Date: December 17, 1997
FAIRBANKS, Alaska--The nation's seafood processors have until Thursday, December 18, 1997, to implement stringent new federal Food and Drug Administration (FDA) safety regulations. The regulations require that seafood processors train safety-assurance personnel and follow procedures called Hazard Analysis Critical Control Point (HACCP).
HACCP procedures focus on key steps in seafood processing where special attention is needed to assure food safety. In Alaska, where more than half the nation's seafood--worth more than $2 billion--is harvested, the new regulations will affect more than 750 seafood processors. The industry has been training to meet the new standards for the past two years, according to Don Kramer, a seafood quality control specialist and industry trainer with the University of Alaska Sea Grant Program in Fairbanks.
"We've conducted training workshops with most of the industry in Alaska and with several of the major processors in the Seattle area as well," said Kramer. "We've trained more than 500 people who will oversee implementation of the new standards in their plants."
Federal law sets December 18, 1997, as the deadline for HACCP to be in use by all processors engaged in interstate seafood commerce. At that point, the local, state and federal agencies which monitor seafood safety will begin checking for HACCP compliance. By contrast, HACCP plans for the beef and poultry industries are to be phased in by the year 2000. HACCP procedures were developed to improve the safety of the nation's food supplies.
"There are a dozen or so companies that process 80 to 85 percent of the seafood in the state," said Kevin O'Sullivan, technical program director with the Alaska Seafood Marketing Institute. "I know that they all have trained people. I'd say the industry is well on its way to complying."
To help processors meet the new standards, ASMI and Sea Grant will continue to offer training workshops. To find out if you are required to meet the new FDA seafood regulations, contact Manny Soares at the Alaska Department of Environmental Conservation, 907-269-7500. For a schedule of classes, call Don Kramer at the Sea Grant Marine Advisory Program, 907-274-9691; or visit the Alaska Sea Grant Marine Advisory Program HACCP site on the worldwide web at www.uaf.edu/map/haccp.html.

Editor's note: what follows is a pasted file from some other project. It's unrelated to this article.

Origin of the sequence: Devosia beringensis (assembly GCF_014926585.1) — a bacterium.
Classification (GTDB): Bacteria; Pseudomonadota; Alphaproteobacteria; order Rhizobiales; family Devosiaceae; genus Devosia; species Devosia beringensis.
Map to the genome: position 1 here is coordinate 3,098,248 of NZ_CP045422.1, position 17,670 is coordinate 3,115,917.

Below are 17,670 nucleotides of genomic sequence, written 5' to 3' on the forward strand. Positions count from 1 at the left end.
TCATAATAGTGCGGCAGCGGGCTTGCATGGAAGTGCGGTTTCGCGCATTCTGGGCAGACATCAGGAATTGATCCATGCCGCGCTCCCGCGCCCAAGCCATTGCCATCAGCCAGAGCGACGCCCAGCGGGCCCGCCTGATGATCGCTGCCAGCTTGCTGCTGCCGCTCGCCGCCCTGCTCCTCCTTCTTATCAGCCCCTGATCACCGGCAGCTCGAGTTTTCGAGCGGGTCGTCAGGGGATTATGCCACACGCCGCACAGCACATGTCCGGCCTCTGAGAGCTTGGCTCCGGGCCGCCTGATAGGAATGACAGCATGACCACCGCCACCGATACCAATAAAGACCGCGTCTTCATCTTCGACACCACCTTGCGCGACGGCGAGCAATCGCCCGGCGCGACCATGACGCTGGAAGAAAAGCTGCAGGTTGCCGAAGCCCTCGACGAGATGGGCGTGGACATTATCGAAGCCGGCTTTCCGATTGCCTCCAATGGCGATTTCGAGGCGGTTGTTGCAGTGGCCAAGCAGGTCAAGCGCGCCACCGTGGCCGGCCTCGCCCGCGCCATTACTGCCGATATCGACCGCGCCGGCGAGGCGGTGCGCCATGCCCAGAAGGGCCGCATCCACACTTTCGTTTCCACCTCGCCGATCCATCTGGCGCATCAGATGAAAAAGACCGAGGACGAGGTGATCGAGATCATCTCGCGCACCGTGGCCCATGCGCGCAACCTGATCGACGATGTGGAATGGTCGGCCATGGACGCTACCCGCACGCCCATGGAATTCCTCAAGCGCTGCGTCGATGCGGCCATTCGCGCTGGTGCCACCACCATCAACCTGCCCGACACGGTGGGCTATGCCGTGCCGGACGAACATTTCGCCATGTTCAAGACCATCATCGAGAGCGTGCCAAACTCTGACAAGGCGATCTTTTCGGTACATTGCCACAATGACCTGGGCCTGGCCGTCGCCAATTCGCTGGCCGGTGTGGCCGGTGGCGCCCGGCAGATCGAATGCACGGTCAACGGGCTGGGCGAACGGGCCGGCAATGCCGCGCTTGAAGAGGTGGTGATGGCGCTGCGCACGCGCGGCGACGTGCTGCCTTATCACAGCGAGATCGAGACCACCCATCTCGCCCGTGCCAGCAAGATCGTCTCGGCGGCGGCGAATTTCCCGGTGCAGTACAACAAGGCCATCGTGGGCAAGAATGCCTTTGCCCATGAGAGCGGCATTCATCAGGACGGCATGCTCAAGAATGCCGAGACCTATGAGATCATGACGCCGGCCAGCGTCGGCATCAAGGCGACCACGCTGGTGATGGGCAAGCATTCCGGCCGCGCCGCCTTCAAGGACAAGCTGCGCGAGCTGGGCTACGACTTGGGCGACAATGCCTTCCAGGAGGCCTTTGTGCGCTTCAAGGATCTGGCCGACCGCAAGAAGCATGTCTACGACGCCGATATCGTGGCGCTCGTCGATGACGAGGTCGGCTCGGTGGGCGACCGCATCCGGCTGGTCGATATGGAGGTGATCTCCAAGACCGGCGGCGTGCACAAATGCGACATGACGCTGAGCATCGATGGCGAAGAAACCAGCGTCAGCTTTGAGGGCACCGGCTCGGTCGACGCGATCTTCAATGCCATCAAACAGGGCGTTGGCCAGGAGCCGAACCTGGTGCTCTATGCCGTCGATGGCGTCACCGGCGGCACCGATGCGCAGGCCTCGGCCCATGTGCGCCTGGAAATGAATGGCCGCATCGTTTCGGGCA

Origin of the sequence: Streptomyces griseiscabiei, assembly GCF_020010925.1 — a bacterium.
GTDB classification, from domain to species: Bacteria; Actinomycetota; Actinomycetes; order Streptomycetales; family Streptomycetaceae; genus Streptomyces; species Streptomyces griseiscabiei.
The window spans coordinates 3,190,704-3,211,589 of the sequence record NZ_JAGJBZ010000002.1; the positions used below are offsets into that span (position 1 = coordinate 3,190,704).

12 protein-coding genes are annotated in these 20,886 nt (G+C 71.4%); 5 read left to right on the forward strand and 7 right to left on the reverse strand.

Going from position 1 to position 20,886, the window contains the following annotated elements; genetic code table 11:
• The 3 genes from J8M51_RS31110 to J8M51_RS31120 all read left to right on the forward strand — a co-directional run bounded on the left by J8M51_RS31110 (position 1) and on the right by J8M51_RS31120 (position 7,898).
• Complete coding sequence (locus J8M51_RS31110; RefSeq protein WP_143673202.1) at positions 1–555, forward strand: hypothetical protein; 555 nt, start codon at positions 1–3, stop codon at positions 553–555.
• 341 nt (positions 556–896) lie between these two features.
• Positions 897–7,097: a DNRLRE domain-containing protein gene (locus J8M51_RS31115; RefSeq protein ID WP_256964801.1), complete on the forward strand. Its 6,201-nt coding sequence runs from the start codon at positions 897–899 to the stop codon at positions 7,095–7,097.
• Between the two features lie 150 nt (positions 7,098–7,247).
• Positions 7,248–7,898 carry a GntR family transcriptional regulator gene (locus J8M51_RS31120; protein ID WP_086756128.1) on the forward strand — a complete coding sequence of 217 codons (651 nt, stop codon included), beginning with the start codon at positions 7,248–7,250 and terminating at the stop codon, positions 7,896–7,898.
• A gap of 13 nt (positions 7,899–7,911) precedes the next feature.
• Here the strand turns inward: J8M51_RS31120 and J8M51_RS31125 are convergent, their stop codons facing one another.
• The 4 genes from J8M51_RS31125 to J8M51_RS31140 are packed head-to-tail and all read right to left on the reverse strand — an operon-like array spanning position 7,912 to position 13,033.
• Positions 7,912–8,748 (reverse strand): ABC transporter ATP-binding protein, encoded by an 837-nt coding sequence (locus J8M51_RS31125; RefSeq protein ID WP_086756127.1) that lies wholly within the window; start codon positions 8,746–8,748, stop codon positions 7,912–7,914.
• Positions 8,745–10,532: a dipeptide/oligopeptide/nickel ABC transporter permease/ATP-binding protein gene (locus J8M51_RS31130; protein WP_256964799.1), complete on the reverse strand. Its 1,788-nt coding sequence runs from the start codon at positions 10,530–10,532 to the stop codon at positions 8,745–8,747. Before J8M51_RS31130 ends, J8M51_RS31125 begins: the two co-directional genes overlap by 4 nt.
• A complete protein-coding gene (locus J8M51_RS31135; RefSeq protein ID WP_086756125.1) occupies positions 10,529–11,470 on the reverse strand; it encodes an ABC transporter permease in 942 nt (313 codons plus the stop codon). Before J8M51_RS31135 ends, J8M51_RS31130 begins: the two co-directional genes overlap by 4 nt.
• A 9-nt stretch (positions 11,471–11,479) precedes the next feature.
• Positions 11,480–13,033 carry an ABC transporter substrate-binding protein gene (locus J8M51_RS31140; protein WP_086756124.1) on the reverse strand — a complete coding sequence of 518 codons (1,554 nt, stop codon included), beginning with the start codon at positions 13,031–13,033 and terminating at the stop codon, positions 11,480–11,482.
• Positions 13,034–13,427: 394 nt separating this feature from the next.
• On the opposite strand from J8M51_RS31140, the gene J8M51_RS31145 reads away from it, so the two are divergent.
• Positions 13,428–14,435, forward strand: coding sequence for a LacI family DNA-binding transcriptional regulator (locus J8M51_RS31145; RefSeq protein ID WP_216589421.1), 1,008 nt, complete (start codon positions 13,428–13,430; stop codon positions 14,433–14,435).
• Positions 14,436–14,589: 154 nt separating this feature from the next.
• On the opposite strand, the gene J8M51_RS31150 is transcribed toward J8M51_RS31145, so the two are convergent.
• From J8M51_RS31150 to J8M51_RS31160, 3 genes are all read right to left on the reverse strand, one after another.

Sources for Information
Don Kramer, chair, Sea Grant Marine Advisory Program, University of Alaska, 907-274-9691
Kevin O'Sullivan, technical program director, Alaska Seafood Marketing Institute, 907-465-5570
Chuck Crapo, seafood quality specialist, Sea Grant Marine Advisory Program, 907-486-1500
Ron Dearborn, director, Alaska Sea Grant Program, 907-474-7949
Manny Soares, seafood inspector, Alaska Department of Environmental Conservation, 907-269-7500
Brian Himelbloom, seafood microbiologist, Fishery Industrial Technology Center, University of Alaska Fairbanks, 907-486-1529
Scott Smiley, director, Fishery Industrial Technology Center, University of Alaska Fairbanks, 907-486-1500
The Alaska Sea Grant College Program is a marine research, education and outreach service headquartered at the University of Alaska Fairbanks, School of Fisheries and Ocean Sciences. It is funded by the National Oceanic and Atmospheric Administration in partnership with the state of Alaska and private industry.
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